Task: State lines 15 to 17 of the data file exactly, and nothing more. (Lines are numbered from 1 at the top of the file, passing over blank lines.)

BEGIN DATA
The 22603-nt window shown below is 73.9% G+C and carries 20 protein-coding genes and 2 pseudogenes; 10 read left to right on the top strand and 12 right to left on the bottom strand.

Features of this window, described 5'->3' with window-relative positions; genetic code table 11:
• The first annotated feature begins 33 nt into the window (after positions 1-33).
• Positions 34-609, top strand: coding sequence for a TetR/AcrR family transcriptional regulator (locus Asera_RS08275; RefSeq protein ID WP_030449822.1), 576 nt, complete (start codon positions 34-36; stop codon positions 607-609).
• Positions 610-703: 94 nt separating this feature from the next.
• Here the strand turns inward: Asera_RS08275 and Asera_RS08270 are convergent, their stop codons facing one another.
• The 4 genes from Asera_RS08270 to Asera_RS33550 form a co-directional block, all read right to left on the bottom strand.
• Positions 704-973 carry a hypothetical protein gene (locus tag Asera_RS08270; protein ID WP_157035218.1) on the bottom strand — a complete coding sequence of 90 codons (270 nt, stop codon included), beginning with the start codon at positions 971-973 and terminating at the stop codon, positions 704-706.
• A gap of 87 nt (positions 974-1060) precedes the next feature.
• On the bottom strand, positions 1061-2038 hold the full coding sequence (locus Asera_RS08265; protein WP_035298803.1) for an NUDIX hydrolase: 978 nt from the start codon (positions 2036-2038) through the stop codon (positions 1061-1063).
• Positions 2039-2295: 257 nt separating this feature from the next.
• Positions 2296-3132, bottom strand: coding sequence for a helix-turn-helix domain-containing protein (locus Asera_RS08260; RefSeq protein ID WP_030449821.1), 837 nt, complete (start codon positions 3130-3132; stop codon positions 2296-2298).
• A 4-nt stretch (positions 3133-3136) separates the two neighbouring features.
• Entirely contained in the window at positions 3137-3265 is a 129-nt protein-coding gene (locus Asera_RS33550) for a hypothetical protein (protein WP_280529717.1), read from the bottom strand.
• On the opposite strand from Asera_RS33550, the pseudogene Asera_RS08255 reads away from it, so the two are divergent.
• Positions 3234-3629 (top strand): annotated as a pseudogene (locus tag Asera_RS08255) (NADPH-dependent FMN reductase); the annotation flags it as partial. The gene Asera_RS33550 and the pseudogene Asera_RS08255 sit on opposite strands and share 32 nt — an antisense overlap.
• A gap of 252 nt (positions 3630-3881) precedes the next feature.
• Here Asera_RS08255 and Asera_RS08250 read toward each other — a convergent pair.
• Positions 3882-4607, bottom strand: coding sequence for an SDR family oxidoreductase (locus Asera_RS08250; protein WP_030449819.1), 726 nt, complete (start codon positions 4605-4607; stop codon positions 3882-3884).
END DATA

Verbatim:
• On the opposite strand from Asera_RS33550, the pseudogene Asera_RS08255 reads away from it, so the two are divergent.
• Positions 3234-3629 (top strand): annotated as a pseudogene (locus tag Asera_RS08255) (NADPH-dependent FMN reductase); the annotation flags it as partial. The gene Asera_RS33550 and the pseudogene Asera_RS08255 sit on opposite strands and share 32 nt — an antisense overlap.
• A gap of 252 nt (positions 3630-3881) precedes the next feature.